“For people who sit most of the day, their risk of heart attack is about the same as smoking.” –Martha Grogan, MD, Mayo Clinic  

Movement and physical activity are important to our overall health and can also play a significant role in the workplace. Research has shown employees with easy access to physical activity and purposeful movement in their workday show increased productivity, improved time-management, more positive interactions with colleagues, and even more general satisfaction at the end of the work day. 

As a manager or wellness leader, there are steps you can take to promote health for your individual employees and your workplace community as a whole, even with hybrid or remote workers. Policies, incentives, and friendly challenges can all be powerful vehicles to help usher more physical activity into your workplace to create a culture of movement. Start with these accessible, adaptable ideas for bringing movement into your work community, whether your team is physically together or not. 

Movement in Meetings: 

For many of us, participation in meetings is a regular part of our work day. Change up the notion that meetings involve sitting down for an extended period of time! Try one of these tips: 

  • For 1:1 or very small meetings, consider holding a walking meeting. Research has shown that walking can boost creative output by as much as 60%
  • For larger meetings, building in established time for movement or stretching breaks can help alleviate extended periods of sitting. Additionally, promoting the option to stand during meetings, especially when meetings exceed an hour in length, is an easy-to-implement strategy.  

Leading by Example 

Employees are looking to you to set the norms and expectations for the workplace. Consider the following (according to your comfort level): 

  • Mark out time on your work calendar for movement, and encourage your staff to do the same. A lunchtime “appointment” for walking, yoga, or even sitting by a window doing light stretches shows your team it’s OK for them to do the same.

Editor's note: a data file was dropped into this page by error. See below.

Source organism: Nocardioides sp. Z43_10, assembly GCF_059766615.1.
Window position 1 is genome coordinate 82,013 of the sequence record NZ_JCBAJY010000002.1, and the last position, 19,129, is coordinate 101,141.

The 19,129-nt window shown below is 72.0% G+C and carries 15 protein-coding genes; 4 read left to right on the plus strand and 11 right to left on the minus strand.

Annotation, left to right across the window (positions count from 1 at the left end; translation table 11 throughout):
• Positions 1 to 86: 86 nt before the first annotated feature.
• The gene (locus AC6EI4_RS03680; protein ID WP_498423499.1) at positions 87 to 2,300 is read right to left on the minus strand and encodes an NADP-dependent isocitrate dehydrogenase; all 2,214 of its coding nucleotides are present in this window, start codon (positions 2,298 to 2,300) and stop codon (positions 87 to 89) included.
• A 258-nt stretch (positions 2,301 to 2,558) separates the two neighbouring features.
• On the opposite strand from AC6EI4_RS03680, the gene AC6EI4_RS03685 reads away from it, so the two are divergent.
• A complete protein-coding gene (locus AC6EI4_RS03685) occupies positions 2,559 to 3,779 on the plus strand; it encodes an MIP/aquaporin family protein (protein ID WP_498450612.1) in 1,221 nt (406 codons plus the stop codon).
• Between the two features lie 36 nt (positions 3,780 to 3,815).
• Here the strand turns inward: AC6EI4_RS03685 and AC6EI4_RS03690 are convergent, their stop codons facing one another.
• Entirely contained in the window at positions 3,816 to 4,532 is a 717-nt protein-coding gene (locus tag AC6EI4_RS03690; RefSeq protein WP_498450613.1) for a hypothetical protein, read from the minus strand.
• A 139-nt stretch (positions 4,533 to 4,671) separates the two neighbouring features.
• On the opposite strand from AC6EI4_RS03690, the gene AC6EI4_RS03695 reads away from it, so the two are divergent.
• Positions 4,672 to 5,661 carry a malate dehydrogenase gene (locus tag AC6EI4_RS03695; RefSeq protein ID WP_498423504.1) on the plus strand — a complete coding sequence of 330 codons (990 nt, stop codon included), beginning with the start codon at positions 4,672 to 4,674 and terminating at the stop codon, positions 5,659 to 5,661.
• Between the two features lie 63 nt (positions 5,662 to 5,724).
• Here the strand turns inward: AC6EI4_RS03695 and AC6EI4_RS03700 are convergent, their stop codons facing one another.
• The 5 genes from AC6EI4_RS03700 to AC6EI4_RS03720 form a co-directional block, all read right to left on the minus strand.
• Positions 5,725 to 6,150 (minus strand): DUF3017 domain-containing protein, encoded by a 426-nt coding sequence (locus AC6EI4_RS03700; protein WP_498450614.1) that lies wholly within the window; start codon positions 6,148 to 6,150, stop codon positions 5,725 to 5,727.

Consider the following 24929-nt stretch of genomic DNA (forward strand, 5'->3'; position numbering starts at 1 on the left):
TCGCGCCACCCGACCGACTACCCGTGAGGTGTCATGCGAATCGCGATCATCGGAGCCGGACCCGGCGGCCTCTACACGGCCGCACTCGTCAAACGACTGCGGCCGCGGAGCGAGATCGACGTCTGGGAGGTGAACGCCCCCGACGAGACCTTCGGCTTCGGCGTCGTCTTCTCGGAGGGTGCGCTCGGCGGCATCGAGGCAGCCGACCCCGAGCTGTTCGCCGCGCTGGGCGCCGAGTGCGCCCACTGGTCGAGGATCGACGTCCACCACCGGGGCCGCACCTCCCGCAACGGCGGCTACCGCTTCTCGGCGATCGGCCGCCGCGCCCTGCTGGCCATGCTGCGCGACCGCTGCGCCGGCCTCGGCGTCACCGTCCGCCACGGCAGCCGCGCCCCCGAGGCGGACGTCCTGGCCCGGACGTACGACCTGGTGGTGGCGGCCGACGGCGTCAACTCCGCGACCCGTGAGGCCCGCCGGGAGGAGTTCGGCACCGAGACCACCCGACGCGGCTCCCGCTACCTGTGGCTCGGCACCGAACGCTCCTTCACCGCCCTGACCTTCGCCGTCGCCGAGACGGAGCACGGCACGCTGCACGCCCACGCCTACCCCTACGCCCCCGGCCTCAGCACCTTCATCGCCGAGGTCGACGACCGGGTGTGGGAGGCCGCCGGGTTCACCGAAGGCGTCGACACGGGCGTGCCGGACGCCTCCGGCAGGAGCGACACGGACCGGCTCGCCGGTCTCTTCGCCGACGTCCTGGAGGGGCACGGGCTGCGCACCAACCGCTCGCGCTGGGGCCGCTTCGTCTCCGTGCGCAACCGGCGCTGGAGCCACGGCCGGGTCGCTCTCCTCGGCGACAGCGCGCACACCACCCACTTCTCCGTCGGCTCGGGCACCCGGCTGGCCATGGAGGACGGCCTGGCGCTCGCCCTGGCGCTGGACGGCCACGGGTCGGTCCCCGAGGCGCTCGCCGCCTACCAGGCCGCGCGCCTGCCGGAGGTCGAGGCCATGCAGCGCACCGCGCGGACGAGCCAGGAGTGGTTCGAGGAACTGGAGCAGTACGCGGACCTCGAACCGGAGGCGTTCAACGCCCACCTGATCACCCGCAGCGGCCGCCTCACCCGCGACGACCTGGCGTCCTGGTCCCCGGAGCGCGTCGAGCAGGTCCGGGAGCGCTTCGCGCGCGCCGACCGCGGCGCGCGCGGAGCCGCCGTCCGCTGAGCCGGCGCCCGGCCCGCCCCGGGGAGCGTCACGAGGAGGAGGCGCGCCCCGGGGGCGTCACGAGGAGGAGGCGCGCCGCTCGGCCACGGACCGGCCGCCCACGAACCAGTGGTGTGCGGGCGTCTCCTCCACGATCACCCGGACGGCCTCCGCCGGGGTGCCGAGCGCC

• Talk about it. Mention that you flex your schedule twice a month in order to meet your jogging buddy or that your holiday wish list has a new set of hand weights. Ask them if there are ways you can accommodate some flexibility in their schedule so they can do the same.  
  • Ask them about their interest in ergonomic/standing desks and, if possible, advocate for your company to purchase them 
  • Start each team meeting with a 3-minute stretch or take a break in the middle for a quick walk up and down the hallway 
  • Create a “wellness resources” shared folder and include digital items such as links to 10-minute workplace movement videos, fun ideas for activity breaks, and this yoga poses handbook 

Organizing Workplace Movement: 

A helpful first step in creating organized opportunities for movement across employees’ day is to establish an employee-led wellness committee or fitness panel; initiatives are typically more representative of what employees are seeking when they develop directly from employees. While an employee committee is a helpful starting point, there are a few tried and true ways to start organizing opportunities for movement in the workplace: 

  • Organize movement-based groups to happen during lunch, before work, or after work (i.e. yoga, walking, biking, etc.). 
  • Organize inclusive and friendly movement challenges across employees or departments (be sure to include chair-based routines and considerations for other limited-mobility staff) 
  • Sponsor/promote employee participation in local movement and fitness events such as walks, runs, and recreational sports leagues.  
  • Offer movement-based opportunities, such as our monthly movement series, throughout the work day 
  • Convert an area of the workplace into an active space. This could be a small meeting room or quiet corner with some simple equipment such as mats, dumbbells and resistance bands. 
  • If you can't offer access to a workplace gym, consider an employee discount for popular chain gyms to help your people to stay fit whatever their schedule, or reimbursing them for at-home exercise equipment. 
  • Gamify it! A great task for a wellness committee is organizing a workplace movement challenge. Workplace movement challenges are most successful when they are accessible and inclusive for all employees. The challenge should include both personal employee and team-based goals; employees are given time during their work day to meet their goal, and make sure to choose some fun and wellness-based prizes. 

Is your leadership team feeling stuck, or looking for more ideas to support your employees’ health and wellness? We’d love to partner with you to move your worksite wellness goals forward; contact us today.